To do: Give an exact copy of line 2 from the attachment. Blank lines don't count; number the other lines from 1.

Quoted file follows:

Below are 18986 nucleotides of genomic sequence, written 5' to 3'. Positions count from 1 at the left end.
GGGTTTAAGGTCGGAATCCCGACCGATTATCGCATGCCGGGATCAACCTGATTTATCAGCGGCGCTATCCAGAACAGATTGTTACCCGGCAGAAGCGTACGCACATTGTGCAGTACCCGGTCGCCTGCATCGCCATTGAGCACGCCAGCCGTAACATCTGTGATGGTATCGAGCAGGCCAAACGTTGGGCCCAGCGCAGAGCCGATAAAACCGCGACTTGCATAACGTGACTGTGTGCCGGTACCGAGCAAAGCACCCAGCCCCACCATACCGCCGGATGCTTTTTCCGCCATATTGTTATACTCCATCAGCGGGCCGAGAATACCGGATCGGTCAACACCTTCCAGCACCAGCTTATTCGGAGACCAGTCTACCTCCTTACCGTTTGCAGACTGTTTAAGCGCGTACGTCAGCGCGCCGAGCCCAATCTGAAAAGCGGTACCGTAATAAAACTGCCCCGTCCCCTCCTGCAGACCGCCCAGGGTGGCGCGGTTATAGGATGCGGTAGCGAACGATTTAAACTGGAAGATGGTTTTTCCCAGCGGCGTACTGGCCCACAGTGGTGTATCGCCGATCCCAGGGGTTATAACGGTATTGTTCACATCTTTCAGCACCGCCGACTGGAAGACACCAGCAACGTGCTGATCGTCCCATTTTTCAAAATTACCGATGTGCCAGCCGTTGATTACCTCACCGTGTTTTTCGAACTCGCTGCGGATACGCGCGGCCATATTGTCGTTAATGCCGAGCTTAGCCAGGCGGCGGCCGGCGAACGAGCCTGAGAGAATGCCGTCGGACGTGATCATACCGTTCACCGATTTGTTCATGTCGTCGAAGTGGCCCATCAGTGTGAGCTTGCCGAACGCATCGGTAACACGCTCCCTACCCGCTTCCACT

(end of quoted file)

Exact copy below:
GGGTTTAAGGTCGGAATCCCGACCGATTATCGCATGCCGGGATCAACCTGATTTATCAGCGGCGCTATCCAGAACAGATTGTTACCCGGCAGAAGCGTACGCACATTGTGCAGTACCCGGTCGCCTGCATCGCCATTGAGCACGCCAGCCGTAACATCTGTGATGGTATCGAGCAGGCCAAACGTTGGGCCCAGCGCAGAGCCGATAAAACCGCGACTTGCATAACGTGACTGTGTGCCGGTACCGAGCAAAGCACCCAGCCCCACCATACCGCCGGATGCTTTTTCCGCCATATTGTTATACTCCATCAGCGGGCCGAGAATACCGGATCGGTCAACACCTTCCAGCACCAGCTTATTCGGAGACCAGTCTACCTCCTTACCGTTTGCAGACTGTTTAAGCGCGTACGTCAGCGCGCCGAGCCCAATCTGAAAAGCGGTACCGTAATAAAACTGCCCCGTCCCCTCCTGCAGACCGCCCAGGGTGGCGCGGTTATAGGATGCGGTAGCGAACGATTTAAACTGGAAGATGGTTTTTCCCAGCGGCGTACTGGCCCACAGTGGTGTATCGCCGATCCCAGGGGTTATAACGGTATTGTTCACATCTTTCAGCACCGCCGACTGGAAGACACCAGCAACGTGCTGATCGTCCCATTTTTCAAAATTACCGATGTGCCAGCCGTTGATTACCTCACCGTGTTTTTCGAACTCGCTGCGGATACGCGCGGCCATATTGTCGTTAATGCCGAGCTTAGCCAGGCGGCGGCCGGCGAACGAGCCTGAGAGAATGCCGTCGGACGTGATCATACCGTTCACCGATTTGTTCATGTCGTCGAAGTGGCCCATCAGTGTGAGCTTGCCGAACGCATCGGTAACACGCTCCCTACCCGCTTCCACT